Application Experience in History
Shea butter, or as it is also called shea butter, is one of the most valuable base oils for skin. Its unique natural emollient and protective properties are proven by the centuries-old experience of using this oil by the peoples of Africa, whose representatives have surprisingly smooth, elastic skin and an extremely low percentage of skin diseases.
For example, they use shea butter to massage newborns, protecting their skin from exposure to hot climates. Since 1940, after the first research, shea butter is considered the most valuable cosmetic supplement.
A Shi tree or "Tree of Life" grows in East, West and Central Africa. Trees grow in the wild for up to 300 years, and the first fruits can appear even after 20-25 years, which significantly increases the cost of oil. In much of West Africa, the destruction of the Shi tree is prohibited by law.
How to get shea butter?
Shea butter is extracted from the fruit of the tree, which in appearance resembles the small fruits of avocado. Inside it is a bone, from the pulp of which this valuable oil is extracted. The process of obtaining oil in a traditional way takes a lot of time, in contrast to the industrial method using hexane. However, only the traditional way of obtaining Shea butter is able to preserve all the wealth that nature has awarded this unique fruit. It consists of the following important steps:
- Separation of the pulp of the fruit from the nut. Traditionally, African women do this work with a rolling pin. The resulting nuts are washed and dried.
- Walnut crushing. In this traditional process, mortars are used in which the nuts are ground by hand.
- Roasting. Chopped nuts in an open area are fried in huge pots, constantly mixing with wooden spatulas, avoiding their burning
- Grinding. The roasted nuts are crushed to a smooth paste. After that, water is added to the paste so that it can be mixed manually.
- Separation of oils. The resulting paste is added to the hot water tank. Maintaining the temperature and constantly stirring, the separation of water and oil occurs. Oil floats to the surface.
- Collection and formation. Pour oil in various forms and put in a cool place.
The smell of oil Sheer nutty, light and almost elusive, sometimes closer to a walnut with a hint of coconut. Unrefined oil, unlike refined oil (additionally refined), contains much more indispensable and useful natural substances.
Properties of Shea Butter
The wonderful properties of coconut oil are manifested due to the following natural substances:
- Oleic acid (up to 55%). Strengthens the barrier function of the skin, retaining moisture in it, preventing the formation of fats and somewhat contributing to their "burning".
- Stearic acid (up to 45%). Normalizes the protective properties of the skin.
- Linoleic acid (up to 8%). Strengthens the intercellular bonds and membrane structures, as a result of which - moisture in the skin is retained more effectively.
- Palmitic acid (up to 3%). Provides restoration of the intercellular substance of skin cells.
- Myristic acid (up to 1%). Used by the body to stabilize the necessary proteins in the skin.
Shea butter is the only base oil that almost 80% consists of triglycerides. Oil is also an active source of vitamins E, F and A.
When applied to the skin, this base oil is perfectly distributed, evenly and finely smeared, absorbed no worse than liquid base oils into the skin and at the same time leaves no visible greasy marks. A minute after use, the skin becomes smooth and silky.
In cosmetology, the main properties of Shea butter are considered emollient, but the excellent characteristics of this rare African base oil are not limited to them.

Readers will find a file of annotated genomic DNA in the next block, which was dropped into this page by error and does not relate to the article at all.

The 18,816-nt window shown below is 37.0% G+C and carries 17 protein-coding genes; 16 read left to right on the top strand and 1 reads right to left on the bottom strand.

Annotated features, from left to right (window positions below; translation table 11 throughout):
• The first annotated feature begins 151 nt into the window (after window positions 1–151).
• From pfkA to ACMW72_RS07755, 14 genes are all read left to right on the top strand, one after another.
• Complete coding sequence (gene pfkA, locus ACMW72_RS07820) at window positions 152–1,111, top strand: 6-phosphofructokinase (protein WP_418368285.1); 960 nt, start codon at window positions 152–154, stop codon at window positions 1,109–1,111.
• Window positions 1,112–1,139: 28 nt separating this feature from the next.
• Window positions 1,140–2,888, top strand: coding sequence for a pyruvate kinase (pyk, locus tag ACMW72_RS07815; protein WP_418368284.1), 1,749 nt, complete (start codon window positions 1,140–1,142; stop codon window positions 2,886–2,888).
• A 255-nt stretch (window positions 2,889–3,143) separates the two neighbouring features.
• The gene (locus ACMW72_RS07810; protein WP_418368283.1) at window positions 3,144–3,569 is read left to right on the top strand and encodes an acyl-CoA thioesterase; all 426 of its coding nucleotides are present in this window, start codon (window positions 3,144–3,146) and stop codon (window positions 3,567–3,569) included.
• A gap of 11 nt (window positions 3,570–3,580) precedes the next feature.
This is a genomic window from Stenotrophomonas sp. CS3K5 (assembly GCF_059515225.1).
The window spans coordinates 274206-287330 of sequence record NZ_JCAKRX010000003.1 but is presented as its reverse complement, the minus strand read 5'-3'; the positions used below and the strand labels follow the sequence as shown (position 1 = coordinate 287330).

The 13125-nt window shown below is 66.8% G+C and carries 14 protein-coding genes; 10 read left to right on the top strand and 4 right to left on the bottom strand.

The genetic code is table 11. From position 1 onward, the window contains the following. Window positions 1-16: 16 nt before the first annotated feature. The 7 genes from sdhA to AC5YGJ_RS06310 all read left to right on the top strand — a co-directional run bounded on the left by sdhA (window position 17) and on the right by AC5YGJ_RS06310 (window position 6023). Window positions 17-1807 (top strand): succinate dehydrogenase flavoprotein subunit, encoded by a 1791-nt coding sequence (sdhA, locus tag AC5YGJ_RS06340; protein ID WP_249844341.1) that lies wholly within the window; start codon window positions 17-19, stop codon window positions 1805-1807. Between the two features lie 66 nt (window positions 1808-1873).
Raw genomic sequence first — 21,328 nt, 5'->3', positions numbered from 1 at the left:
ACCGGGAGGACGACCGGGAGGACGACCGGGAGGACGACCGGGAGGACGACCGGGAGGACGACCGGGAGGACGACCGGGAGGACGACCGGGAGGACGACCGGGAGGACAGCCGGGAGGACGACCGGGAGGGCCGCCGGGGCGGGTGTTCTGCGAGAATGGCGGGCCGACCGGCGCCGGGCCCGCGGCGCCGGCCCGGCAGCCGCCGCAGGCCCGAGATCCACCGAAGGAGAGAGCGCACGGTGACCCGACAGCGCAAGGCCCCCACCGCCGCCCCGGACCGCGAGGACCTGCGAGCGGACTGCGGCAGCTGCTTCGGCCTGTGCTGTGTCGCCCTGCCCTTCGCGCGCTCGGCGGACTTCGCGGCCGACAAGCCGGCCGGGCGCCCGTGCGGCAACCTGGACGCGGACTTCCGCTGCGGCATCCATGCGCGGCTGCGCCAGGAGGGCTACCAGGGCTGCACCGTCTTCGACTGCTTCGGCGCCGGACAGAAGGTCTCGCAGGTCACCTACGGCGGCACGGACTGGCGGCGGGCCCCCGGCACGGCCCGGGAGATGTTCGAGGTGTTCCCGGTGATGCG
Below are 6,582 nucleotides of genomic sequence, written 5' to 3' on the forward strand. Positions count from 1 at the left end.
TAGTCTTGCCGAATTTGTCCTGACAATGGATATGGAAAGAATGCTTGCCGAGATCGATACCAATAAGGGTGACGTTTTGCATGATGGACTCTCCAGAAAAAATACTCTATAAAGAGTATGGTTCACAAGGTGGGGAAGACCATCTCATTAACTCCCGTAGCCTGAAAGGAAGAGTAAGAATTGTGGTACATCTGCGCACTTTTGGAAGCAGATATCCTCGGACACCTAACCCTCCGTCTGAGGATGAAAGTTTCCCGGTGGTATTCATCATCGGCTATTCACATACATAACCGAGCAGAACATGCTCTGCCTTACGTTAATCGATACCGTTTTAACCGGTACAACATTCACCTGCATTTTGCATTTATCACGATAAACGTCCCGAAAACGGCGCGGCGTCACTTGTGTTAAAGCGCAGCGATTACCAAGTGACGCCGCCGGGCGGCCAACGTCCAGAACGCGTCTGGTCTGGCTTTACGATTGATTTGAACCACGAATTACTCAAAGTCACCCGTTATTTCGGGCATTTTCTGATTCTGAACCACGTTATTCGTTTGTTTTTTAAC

Due to the high content of unsaponifiable fats, Karite has unique regenerative characteristics - it activates deep regeneration processes, starts the synthesis of natural collagen, restores skin color and provides reliable protection against ultraviolet rays.
Moisturizing, softening and anti-aging properties of Shea butter are excellent for preventing thinning of the skin, to combat fine wrinkles and age-related changes.
Shea butter must be used for daily or special skin care of absolutely any type, including damaged, problematic, dry skin. Thanks to its unique emollient qualities, it is also excellent for caring for baby’s delicate skin.
This unique oil manifests itself as an ideal anti-inflammatory base for injuries of ligaments and muscles or diseases of the joints, as well as the best oil with decongestant properties. Used in dermatology for the treatment of: dermatosis, eczema and psoriasis.
In addition, Karite oil has a healing effect on burns, scars, wounds, stretch marks, stimulates capillary blood circulation, is able to protect both from excessive solar activity, and from chapping and frostbite, and promotes the healing of umbilical cord tissue after circumcision.
Shea butter is a real find for hair care. It can be used both independently and as part of different masks, or adding to purchased cosmetics.
Oil will cope with a number of problems:
- Soothes irritated scalp. Eliminates itching of the scalp and tightness, has a good anti-inflammatory effect. It is quickly absorbed into the skin without clogging the pores.
- Provides hair nutrition. Shea butter perfectly moisturizes and nourishes the hair along the entire length, which is especially useful for curls that undergo constant dyeing or thermal exposure. Improves split ends, making them more lively and tidy.
- Protects hair from ultraviolet radiation. Shea butter has the ability to protect hair from the UV rays of the sun.
- Softens and smoothes strands. Being a natural conditioner, Shea butter envelops the trunk of each hair, making the strands obedient, soft and greatly facilitating combing.
- Has a healing effect. Shea butter has been used successfully for scalp problems such as psoriasis, eczema and dermatitis.